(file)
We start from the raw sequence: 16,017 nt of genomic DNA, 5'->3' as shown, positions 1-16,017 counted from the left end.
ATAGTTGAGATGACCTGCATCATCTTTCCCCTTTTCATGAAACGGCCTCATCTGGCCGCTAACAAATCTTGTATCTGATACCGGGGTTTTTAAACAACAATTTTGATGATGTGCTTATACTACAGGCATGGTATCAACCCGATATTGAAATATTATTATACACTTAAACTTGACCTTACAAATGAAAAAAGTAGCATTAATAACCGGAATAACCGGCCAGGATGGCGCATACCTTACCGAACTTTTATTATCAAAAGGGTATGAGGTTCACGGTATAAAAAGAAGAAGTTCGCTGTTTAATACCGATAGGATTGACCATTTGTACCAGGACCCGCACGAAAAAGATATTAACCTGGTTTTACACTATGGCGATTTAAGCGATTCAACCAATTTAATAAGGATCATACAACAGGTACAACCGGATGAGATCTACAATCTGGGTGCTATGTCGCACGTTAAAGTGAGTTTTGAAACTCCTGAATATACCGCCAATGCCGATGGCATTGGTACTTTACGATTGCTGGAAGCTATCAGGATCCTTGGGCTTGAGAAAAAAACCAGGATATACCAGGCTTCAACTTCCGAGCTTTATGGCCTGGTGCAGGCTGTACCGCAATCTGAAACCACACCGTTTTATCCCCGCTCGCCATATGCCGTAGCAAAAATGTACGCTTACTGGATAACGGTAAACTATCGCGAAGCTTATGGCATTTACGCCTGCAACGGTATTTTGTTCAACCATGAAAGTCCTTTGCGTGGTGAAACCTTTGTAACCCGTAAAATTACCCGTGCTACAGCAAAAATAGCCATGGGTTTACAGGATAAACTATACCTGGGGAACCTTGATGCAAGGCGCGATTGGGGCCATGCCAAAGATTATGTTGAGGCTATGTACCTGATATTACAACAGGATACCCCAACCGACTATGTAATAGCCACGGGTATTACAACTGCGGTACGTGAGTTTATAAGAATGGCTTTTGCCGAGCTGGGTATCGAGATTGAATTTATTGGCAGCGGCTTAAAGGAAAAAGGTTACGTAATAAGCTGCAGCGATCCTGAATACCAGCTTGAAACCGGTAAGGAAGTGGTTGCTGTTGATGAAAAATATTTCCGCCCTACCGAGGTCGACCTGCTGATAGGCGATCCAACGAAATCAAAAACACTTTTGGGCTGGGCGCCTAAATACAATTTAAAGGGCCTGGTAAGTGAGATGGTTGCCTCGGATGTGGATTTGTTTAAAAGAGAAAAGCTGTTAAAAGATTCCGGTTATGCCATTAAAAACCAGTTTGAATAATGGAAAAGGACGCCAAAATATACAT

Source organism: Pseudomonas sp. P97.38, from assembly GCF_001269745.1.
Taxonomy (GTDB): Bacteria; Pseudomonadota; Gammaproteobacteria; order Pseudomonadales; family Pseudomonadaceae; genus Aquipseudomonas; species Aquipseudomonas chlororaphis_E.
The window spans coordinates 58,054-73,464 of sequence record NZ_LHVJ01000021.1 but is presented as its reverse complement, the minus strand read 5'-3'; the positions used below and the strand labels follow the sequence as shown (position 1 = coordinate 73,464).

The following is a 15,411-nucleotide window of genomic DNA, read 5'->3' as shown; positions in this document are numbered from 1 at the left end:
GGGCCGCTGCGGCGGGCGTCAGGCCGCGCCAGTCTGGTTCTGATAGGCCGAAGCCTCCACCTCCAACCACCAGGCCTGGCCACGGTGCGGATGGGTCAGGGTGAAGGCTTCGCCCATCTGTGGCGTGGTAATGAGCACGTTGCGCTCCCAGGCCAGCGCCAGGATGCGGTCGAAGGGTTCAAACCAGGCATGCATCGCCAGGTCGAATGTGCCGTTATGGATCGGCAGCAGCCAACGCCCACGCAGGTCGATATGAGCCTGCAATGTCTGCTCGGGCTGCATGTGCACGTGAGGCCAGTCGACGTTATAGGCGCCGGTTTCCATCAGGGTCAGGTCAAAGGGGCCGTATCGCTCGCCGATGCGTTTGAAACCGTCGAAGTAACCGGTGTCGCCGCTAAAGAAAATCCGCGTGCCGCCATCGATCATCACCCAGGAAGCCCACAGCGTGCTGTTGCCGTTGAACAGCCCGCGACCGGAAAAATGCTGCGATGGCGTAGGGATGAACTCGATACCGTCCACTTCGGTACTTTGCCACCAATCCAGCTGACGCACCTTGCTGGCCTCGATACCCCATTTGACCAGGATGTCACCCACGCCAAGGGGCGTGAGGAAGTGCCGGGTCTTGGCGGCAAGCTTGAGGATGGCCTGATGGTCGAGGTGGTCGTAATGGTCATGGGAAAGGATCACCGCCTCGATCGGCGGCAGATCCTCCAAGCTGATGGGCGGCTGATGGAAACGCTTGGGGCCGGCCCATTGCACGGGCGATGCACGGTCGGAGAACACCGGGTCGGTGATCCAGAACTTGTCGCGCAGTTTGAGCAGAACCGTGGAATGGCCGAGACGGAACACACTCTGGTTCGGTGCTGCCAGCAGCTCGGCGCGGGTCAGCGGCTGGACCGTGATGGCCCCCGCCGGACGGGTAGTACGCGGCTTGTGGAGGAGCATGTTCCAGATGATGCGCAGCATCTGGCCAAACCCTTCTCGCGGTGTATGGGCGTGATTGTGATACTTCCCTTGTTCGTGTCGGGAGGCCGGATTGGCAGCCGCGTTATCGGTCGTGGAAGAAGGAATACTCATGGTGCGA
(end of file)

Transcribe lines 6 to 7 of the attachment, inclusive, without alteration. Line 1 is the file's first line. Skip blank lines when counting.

The following is a 15,411-nucleotide window of genomic DNA, read 5'->3' as shown; positions in this document are numbered from 1 at the left end:
GGGCCGCTGCGGCGGGCGTCAGGCCGCGCCAGTCTGGTTCTGATAGGCCGAAGCCTCCACCTCCAACCACCAGGCCTGGCCACGGTGCGGATGGGTCAGGGTGAAGGCTTCGCCCATCTGTGGCGTGGTAATGAGCACGTTGCGCTCCCAGGCCAGCGCCAGGATGCGGTCGAAGGGTTCAAACCAGGCATGCATCGCCAGGTCGAATGTGCCGTTATGGATCGGCAGCAGCCAACGCCCACGCAGGTCGATATGAGCCTGCAATGTCTGCTCGGGCTGCATGTGCACGTGAGGCCAGTCGACGTTATAGGCGCCGGTTTCCATCAGGGTCAGGTCAAAGGGGCCGTATCGCTCGCCGATGCGTTTGAAACCGTCGAAGTAACCGGTGTCGCCGCTAAAGAAAATCCGCGTGCCGCCATCGATCATCACCCAGGAAGCCCACAGCGTGCTGTTGCCGTTGAACAGCCCGCGACCGGAAAAATGCTGCGATGGCGTAGGGATGAACTCGATACCGTCCACTTCGGTACTTTGCCACCAATCCAGCTGACGCACCTTGCTGGCCTCGATACCCCATTTGACCAGGATGTCACCCACGCCAAGGGGCGTGAGGAAGTGCCGGGTCTTGGCGGCAAGCTTGAGGATGGCCTGATGGTCGAGGTGGTCGTAATGGTCATGGGAAAGGATCACCGCCTCGATCGGCGGCAGATCCTCCAAGCTGATGGGCGGCTGATGGAAACGCTTGGGGCCGGCCCATTGCACGGGCGATGCACGGTCGGAGAACACCGGGTCGGTGATCCAGAACTTGTCGCGCAGTTTGAGCAGAACCGTGGAATGGCCGAGACGGAACACACTCTGGTTCGGTGCTGCCAGCAGCTCGGCGCGGGTCAGCGGCTGGACCGTGATGGCCCCCGCCGGACGGGTAGTACGCGGCTTGTGGAGGAGCATGTTCCAGATGATGCGCAGCATCTGGCCAAACCCTTCTCGCGGTGTATGGGCGTGATTGTGATACTTCCCTTGTTCGTGTCGGGAGGCCGGATTGGCAGCCGCGTTATCGGTCGTGGAAGAAGGAATACTCATGGTGCGA